Many of these young people have strong business acumen that has helped to propel them to success. However, I was surprised by many who did not have much or any business background, but circumstances had fortuitously led them to engage in their family business that they originally did not plan on or have the aspiration to do.  This, along with the weight of responsibility they feel to those they employ and work with, draws a posture of humility before God.

What potential do these business leaders have to impact their city and country?  A young business co-CEO of a large scale apparel manufacturing company that makes clothes for many notable U.S. brands, who provides jobs for 28,000 people in Indonesia.  A young maritime business head working to bring healthcare to remote islands in Indonesia through floating hospitals- donating resources and working to raise funds and workers- whilst running the maritime company that is not at all related to healthcare.  A young business CEO who started a company that provides microloans for small online businesses, which is helping to build a virtually non-existent middle class in Indonesia. These are a few snapshots of the young people God is using in Jakarta.

While I continue to hold the utmost respect for those that sacrifice all they have and all they know to go live in faraway places, I am also awakened to other ways to shine Christ to people who do not know Jesus.  Find young Christian entrepreneurs and business leaders, invest in providing them spiritual mentorship, cultivate in them a love for their city and their people, and mobilize them to use their God-given positions to impact their city and their country for the sake of the gospel.  This is the work of Resource Global and I am thankful for the opportunity I had to catch a glimpse of it.

Ellie Kim was one of Resource Global’s first board member.  She is a teacher at the Chicago Public School

Loving the City - ICON 2018

Psalm 107 portrays the gathering of displaced people into a city as an ideal.  “. . . and they founded a city where they could settle (v. 37).”  Displaced people are described as “finding no way to a city where they could settle (v. 4b).”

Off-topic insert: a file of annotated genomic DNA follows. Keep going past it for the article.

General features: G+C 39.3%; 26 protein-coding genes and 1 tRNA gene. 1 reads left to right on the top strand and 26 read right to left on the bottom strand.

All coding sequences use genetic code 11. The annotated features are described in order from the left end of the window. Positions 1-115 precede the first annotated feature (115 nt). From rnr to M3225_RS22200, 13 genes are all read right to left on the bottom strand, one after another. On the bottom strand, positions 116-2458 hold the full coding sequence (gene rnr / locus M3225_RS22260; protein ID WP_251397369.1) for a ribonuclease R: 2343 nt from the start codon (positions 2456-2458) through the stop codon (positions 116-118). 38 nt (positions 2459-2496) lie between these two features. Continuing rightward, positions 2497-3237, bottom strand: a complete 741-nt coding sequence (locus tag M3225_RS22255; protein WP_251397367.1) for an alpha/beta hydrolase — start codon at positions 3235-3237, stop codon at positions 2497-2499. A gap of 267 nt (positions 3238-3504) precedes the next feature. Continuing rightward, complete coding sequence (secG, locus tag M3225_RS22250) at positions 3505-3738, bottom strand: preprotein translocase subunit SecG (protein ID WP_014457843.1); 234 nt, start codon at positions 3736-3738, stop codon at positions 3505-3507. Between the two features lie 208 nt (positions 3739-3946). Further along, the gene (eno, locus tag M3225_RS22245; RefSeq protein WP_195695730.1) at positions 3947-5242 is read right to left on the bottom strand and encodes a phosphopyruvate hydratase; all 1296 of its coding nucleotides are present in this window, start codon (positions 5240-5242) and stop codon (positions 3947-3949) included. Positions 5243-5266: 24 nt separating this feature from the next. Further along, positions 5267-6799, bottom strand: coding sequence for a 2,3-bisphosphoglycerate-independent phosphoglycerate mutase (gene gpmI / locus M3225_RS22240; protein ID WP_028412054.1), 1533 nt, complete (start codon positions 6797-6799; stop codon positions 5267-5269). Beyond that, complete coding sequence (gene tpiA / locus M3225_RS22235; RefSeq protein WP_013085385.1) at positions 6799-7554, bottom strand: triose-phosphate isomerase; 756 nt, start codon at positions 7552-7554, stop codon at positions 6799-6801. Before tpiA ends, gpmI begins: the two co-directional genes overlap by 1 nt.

Jakarta has become a global city where over ten million people have found their refuge. The Chinese are among those who have settled in Jakarta.  This mega city in South East Asia on the island of Java has the highest number of overseas Chinese in Indonesia. ICON 2018 was a conference to promote the values and practices of “Loving the City” for an audience made up mostly of young ethnic Chinese.  Several other people groups were among the audience, but the majority were definitely the Chinese and, if history told it all, the Chinese would not have a reason to love Jakarta.  The article on “Chinese Indonesians” in Wikipedia, documents a history of discrimination and persecution against this group.  And yet, over 100 young (average age, 27), Chinese Indonesian professionals gathered on a Saturday in July to receive instruction and encouragement to love Jakarta.  Why?

Many of these professionals came to a personal faith in Jesus Christ while studying abroad and now desire to live out that faith in and through their lives.  But they have a problem, or a potential, depending on which angle one approaches the issue.  Their positions in the business world allow them to implement changes of scale larger than mere personal transformation. The potential of influence would be a problem if the conference did not specifically address this unique angle.  But the organizers have been tracking the needs among this audience for the last four years with excellent, on-the-ground data. Resource Global was able to challenge the audience on their level, and at the right point for their next step.  In education a timely challenge, that is truly a next step in ability and willingness is called, the Zone of Proximal Development.  Debriefing with several participants made it evident to me that ICON hit the Zone.

A business owner at my table decided to make himself accountable.  Mr. Steve Preston, the keynote speaker, a business leader and a former US housing secretary, mentioned that businesses could become deliberate in changing a neighborhood. “Why not cooperate with other businesses and deliberately place your next venture where the economic situation is dismal?”  That is exactly what this business owner heard and inquired about after the speech. What would the dynamics be if he placed his next manufacturing/assembly business in an accessible place to a population that was a need?  He promised he would pray about it and investigate the actions necessary to make the love of Jesus tangible in a neighborhood.

After all, these young professionals have committed themselves, at least forty of them, to implement whatever they learn from the Scriptures in their family businesses and work places and in their personal lives.  Icon 2018 gave them specifics on scaling their influence to not “take out of the city, like many others, but to give to the city” (challenge from Alex Evans, the pastor at The Collective.)

The theme for next year will bring the focus back to personal ethics and issues of integrity.  The organizers of ICON know how to dance between the Sermon on the Mount issues (Matthew 5, ethics) and the parable of the good and faithful steward in Matthew 25 (stewardship).  Icon is making disciples in Jakarta who can and want to change how Jesus’ love would be experienced in healthcare, education, politics, architecture, and more in a city where many migrate to (over 50% of the population is not from Jakarta).  It is crowded now, but open spaces are coming!

Dr. Julius Wong Loi Sing - thoughts from ICON 2018